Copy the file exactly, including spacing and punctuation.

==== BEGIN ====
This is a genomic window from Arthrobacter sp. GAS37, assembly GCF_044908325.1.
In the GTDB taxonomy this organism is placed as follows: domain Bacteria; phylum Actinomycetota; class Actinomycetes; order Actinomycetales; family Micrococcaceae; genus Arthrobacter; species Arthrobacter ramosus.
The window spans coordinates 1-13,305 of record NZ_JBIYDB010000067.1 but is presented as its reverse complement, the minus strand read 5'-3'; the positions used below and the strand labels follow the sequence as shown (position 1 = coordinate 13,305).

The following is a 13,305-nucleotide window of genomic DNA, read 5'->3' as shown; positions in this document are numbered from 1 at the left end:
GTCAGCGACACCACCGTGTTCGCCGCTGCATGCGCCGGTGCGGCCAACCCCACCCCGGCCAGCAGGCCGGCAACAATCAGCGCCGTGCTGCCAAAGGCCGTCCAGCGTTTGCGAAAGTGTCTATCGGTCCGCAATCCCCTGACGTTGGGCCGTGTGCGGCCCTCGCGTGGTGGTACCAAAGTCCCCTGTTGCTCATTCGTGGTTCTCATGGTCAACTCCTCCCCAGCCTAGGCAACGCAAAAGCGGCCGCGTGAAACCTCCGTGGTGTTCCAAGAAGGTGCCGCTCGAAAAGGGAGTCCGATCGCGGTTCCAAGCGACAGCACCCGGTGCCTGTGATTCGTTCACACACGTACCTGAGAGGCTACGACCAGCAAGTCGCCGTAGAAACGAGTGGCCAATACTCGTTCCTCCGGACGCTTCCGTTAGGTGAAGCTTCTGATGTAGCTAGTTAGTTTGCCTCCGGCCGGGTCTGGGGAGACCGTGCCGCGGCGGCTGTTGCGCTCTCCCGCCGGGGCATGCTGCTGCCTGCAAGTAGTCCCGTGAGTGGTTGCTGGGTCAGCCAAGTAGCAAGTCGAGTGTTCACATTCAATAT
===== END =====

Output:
This is a genomic window from Arthrobacter sp. GAS37, assembly GCF_044908325.1.
In the GTDB taxonomy this organism is placed as follows: domain Bacteria; phylum Actinomycetota; class Actinomycetes; order Actinomycetales; family Micrococcaceae; genus Arthrobacter; species Arthrobacter ramosus.
The window spans coordinates 1-13,305 of record NZ_JBIYDB010000067.1 but is presented as its reverse complement, the minus strand read 5'-3'; the positions used below and the strand labels follow the sequence as shown (position 1 = coordinate 13,305).

The following is a 13,305-nucleotide window of genomic DNA, read 5'->3' as shown; positions in this document are numbered from 1 at the left end:
GTCAGCGACACCACCGTGTTCGCCGCTGCATGCGCCGGTGCGGCCAACCCCACCCCGGCCAGCAGGCCGGCAACAATCAGCGCCGTGCTGCCAAAGGCCGTCCAGCGTTTGCGAAAGTGTCTATCGGTCCGCAATCCCCTGACGTTGGGCCGTGTGCGGCCCTCGCGTGGTGGTACCAAAGTCCCCTGTTGCTCATTCGTGGTTCTCATGGTCAACTCCTCCCCAGCCTAGGCAACGCAAAAGCGGCCGCGTGAAACCTCCGTGGTGTTCCAAGAAGGTGCCGCTCGAAAAGGGAGTCCGATCGCGGTTCCAAGCGACAGCACCCGGTGCCTGTGATTCGTTCACACACGTACCTGAGAGGCTACGACCAGCAAGTCGCCGTAGAAACGAGTGGCCAATACTCGTTCCTCCGGACGCTTCCGTTAGGTGAAGCTTCTGATGTAGCTAGTTAGTTTGCCTCCGGCCGGGTCTGGGGAGACCGTGCCGCGGCGGCTGTTGCGCTCTCCCGCCGGGGCATGCTGCTGCCTGCAAGTAGTCCCGTGAGTGGTTGCTGGGTCAGCCAAGTAGCAAGTCGAGTGTTCACATTCAATAT